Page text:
Obituary - William (Bill) Plenderleith
William (Bill) Plenderleith
On 11th January 2010, Webmaster received an e-mail from Nick Stephen (Rhodes 1946-51):
I have some sad news to report, that Bill "Toto" Plenderleith died on 15th December 2009.
Bill and I go a long way back and were close friends for about 60 years.
I have nearly completed a tribute and wonder whether you would publish it in the next newsletter.
On 21st January 2010, Nick Stephen sent Webmaster the following tribute to Bill:
Bill "Toto" Plenderleith (1929 - 2009)
I was in the UK in August last year and was fortunate enough to spend some time with Bill. Over a jar or two, we
agreed that we had known each other for some sixty years. A friendship which began on the cricket oval at the
Prince of Wales School.
Bill was born in Nairobi in June 1929, attended the Prince of Wales School and was a member of the Old Cambrians
Sports Club (later Impala Club). He worked for the Nairobi firm of Kettles Roy & Tyson or, as Bill was fond of
calling them, "Kettles Roy & 7 for 27". This, a reference to the bowling figures of the great England fast bowler,
Frank Tyson, whose performance at the Melbourne Cricket Ground in 1954 won that Test match.
Years on, at a time when people were leaving Kenya to resettle in other parts of the world, many friendships
faltered and died. Happily circumstances allowed Bill and I to keep ours strong and lasting. I was best man at
his wedding and he was godfather to my eldest son.
His connection with Australia, brought about by his inclusion in the Kenya Olympic squad for the Melbourne Games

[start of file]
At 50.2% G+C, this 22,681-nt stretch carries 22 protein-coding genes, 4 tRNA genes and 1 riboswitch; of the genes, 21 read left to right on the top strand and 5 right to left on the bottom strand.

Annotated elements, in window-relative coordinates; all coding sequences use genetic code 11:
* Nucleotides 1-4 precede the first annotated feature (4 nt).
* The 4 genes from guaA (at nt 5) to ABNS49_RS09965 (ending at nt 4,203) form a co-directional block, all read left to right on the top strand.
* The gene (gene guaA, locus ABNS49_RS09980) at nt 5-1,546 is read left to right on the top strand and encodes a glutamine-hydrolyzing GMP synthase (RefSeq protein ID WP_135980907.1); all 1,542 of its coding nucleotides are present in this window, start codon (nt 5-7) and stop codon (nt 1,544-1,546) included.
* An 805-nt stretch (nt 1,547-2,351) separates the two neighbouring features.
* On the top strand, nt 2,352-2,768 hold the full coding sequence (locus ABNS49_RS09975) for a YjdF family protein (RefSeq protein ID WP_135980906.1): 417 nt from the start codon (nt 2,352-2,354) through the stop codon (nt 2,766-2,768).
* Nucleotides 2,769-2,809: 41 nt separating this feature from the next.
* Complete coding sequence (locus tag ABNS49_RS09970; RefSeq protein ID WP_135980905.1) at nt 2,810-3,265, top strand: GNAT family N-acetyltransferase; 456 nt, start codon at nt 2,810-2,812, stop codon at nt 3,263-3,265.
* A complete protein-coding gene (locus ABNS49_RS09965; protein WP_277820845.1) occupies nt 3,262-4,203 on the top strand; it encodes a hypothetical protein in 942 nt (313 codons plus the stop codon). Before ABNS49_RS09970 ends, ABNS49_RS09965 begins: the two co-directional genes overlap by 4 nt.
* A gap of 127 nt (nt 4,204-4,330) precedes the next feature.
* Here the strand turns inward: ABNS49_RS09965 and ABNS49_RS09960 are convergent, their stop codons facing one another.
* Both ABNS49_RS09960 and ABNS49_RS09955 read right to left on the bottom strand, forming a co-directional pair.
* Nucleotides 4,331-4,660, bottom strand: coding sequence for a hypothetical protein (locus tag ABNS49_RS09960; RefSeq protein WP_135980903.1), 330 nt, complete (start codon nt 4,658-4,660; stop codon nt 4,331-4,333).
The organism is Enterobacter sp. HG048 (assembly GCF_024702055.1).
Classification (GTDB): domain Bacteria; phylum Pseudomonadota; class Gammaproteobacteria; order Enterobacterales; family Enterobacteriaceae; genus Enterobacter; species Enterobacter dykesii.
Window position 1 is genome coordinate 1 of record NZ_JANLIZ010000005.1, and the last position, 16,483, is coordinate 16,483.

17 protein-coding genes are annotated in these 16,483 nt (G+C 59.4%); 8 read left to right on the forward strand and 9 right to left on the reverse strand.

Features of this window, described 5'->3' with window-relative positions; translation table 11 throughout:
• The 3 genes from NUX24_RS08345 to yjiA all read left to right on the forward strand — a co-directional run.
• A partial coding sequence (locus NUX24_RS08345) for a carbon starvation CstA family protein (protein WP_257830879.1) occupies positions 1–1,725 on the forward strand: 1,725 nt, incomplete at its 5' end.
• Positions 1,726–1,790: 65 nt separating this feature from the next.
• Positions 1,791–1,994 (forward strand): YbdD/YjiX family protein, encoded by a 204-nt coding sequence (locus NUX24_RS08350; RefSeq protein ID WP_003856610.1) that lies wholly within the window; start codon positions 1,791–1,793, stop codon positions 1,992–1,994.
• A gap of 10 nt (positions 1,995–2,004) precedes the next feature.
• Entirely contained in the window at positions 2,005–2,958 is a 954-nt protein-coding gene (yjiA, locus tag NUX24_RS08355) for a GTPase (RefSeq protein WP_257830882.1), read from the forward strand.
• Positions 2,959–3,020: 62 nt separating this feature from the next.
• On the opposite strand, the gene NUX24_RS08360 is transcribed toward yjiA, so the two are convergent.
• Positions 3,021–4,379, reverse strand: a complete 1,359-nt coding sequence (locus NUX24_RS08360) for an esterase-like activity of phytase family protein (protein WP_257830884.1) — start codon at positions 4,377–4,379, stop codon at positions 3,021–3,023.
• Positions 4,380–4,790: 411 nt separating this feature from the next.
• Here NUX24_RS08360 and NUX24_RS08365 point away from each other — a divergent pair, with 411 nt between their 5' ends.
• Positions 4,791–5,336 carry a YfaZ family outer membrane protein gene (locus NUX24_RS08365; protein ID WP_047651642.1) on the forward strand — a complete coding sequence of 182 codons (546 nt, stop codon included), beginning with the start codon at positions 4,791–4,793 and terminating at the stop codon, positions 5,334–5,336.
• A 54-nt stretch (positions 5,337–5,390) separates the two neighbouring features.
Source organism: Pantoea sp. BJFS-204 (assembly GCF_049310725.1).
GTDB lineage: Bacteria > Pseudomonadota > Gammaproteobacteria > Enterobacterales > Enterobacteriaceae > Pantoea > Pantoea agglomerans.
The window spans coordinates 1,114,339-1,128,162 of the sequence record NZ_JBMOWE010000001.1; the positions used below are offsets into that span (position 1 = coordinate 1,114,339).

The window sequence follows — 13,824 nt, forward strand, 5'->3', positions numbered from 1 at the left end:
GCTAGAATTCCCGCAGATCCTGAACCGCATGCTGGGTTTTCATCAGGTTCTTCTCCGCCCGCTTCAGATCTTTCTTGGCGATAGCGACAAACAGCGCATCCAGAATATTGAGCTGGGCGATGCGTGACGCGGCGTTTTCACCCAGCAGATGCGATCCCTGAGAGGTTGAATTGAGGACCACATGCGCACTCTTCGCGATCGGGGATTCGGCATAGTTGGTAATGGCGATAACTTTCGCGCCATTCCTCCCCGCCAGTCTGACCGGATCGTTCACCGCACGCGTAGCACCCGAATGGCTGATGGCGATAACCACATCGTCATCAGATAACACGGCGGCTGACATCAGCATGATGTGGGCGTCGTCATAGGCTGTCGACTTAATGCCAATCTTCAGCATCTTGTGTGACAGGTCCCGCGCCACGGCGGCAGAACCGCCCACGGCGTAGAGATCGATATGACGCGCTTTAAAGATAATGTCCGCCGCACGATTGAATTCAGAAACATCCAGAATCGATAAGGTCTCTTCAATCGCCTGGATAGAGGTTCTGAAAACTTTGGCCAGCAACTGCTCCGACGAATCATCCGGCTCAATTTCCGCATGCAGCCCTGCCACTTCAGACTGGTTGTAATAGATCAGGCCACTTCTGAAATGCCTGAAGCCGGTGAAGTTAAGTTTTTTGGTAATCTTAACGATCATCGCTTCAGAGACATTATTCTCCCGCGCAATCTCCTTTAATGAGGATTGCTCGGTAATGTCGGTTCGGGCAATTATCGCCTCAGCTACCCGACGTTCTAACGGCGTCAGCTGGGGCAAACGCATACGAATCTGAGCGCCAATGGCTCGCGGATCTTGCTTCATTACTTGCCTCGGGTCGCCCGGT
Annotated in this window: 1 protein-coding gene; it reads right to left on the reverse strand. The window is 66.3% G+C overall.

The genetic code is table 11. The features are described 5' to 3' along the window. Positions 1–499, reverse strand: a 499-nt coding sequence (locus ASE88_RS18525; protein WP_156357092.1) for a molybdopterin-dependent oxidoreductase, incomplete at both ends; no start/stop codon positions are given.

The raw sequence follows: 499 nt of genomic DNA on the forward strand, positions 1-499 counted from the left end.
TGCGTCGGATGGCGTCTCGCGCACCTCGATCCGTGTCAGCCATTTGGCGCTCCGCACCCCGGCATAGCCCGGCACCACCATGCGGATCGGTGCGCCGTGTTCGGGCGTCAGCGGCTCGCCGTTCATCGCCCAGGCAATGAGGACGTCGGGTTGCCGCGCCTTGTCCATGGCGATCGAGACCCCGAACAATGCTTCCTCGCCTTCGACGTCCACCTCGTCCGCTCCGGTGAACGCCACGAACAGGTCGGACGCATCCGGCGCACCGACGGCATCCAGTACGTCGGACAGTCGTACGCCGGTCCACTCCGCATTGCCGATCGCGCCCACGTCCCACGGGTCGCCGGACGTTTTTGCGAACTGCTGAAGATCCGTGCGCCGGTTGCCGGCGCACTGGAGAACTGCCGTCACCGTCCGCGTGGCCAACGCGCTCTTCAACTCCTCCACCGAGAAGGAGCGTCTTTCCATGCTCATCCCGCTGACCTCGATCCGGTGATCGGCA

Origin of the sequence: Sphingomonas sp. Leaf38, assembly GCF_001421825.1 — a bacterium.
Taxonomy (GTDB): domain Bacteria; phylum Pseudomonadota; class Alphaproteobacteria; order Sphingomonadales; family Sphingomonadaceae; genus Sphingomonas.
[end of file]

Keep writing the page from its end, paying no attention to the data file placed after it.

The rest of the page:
in 1956, ultimately influenced my family and I to resettled in Victoria after two restless years in Britain. Bill
had a knack of making good friends wherever he went and Melbourne was no exception. My family and I were quickly
taken in by a group which made us most welcome in our new home. Needless to say most of them were connected in
some way, to hockey.
Bill was an avid race-goer and a talented performer in a number of sports. He was selected to play cricket for
Tanzania, hockey for Kenya against the touring sides of India, Tata Sports, Great Britain and South Africa and
excelled on the squash court. A genuine all-rounder.
But hockey was his first love. He was one of many top players who emerged from Prince of Wales School in the
forties and fifties. In a game that at the time, was rightfully dominated by Indian players in Kenya, he stood
out together with fellow Old Cambrians Dudley Coulson and Ron Frank to be obvious choices for Kenya’s Olympic
Hockey Team of 1956.
He returned to live and work in Australia for a number of years after the Olympics. He played first league
hockey in Melbourne and represented the State of Victoria in the Austalian Hockey Championships.
The game that he loved however, took it’s toll on his body. His total physical commitment was legend and his
sorties into the circle in search of goal were brave (some said suicidal) and caused injuries which in later
years, required a number of operations on his legs.He was small in stature, which prompted a close friend of
his in Melbourne to joke that without those operations, he would have been 6’3"!
Sadly it was a complication which arose after one of these operations that caused the pulmonary embolism which
took his life.
As those of us from that era move through our seventies and into our eighties, inevitably, our number will
dwindle. I welcome the Kenya Regiment sitreps and Old Cambrian newsletters but I always dread turning to the
obituary pages. Sadly, the name of Bill Plenderleith will feature in this issue. He was a kind and generous
man and will be mourned and missed by a host of friends.
I now recall the good times we enjoyed together and thank God, there were plenty of them.